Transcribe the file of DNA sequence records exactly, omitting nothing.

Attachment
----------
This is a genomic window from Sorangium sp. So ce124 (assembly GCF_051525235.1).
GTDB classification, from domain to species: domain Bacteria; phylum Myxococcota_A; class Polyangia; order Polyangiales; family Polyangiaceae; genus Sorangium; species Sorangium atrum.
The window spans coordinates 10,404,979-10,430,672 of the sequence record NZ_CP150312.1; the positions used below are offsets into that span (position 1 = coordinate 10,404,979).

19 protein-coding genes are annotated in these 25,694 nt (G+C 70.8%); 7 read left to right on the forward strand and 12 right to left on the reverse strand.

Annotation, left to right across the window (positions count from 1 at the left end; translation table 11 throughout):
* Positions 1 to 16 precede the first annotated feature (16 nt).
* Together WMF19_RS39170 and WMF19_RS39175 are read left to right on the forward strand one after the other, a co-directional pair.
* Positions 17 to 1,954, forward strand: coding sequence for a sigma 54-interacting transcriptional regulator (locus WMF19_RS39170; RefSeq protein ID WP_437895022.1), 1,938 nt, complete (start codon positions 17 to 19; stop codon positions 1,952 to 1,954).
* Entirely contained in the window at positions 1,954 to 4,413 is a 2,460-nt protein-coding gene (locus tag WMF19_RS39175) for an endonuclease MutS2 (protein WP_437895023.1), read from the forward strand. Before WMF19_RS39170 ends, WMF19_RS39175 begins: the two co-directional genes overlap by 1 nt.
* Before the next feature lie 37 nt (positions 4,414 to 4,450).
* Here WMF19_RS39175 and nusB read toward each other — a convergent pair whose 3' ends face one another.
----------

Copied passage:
This is a genomic window from Sorangium sp. So ce124 (assembly GCF_051525235.1).
GTDB classification, from domain to species: domain Bacteria; phylum Myxococcota_A; class Polyangia; order Polyangiales; family Polyangiaceae; genus Sorangium; species Sorangium atrum.
The window spans coordinates 10,404,979-10,430,672 of the sequence record NZ_CP150312.1; the positions used below are offsets into that span (position 1 = coordinate 10,404,979).

19 protein-coding genes are annotated in these 25,694 nt (G+C 70.8%); 7 read left to right on the forward strand and 12 right to left on the reverse strand.

Annotation, left to right across the window (positions count from 1 at the left end; translation table 11 throughout):
* Positions 1 to 16 precede the first annotated feature (16 nt).
* Together WMF19_RS39170 and WMF19_RS39175 are read left to right on the forward strand one after the other, a co-directional pair.
* Positions 17 to 1,954, forward strand: coding sequence for a sigma 54-interacting transcriptional regulator (locus WMF19_RS39170; RefSeq protein ID WP_437895022.1), 1,938 nt, complete (start codon positions 17 to 19; stop codon positions 1,952 to 1,954).
* Entirely contained in the window at positions 1,954 to 4,413 is a 2,460-nt protein-coding gene (locus tag WMF19_RS39175) for an endonuclease MutS2 (protein WP_437895023.1), read from the forward strand. Before WMF19_RS39170 ends, WMF19_RS39175 begins: the two co-directional genes overlap by 1 nt.
* Before the next feature lie 37 nt (positions 4,414 to 4,450).
* Here WMF19_RS39175 and nusB read toward each other — a convergent pair whose 3' ends face one another.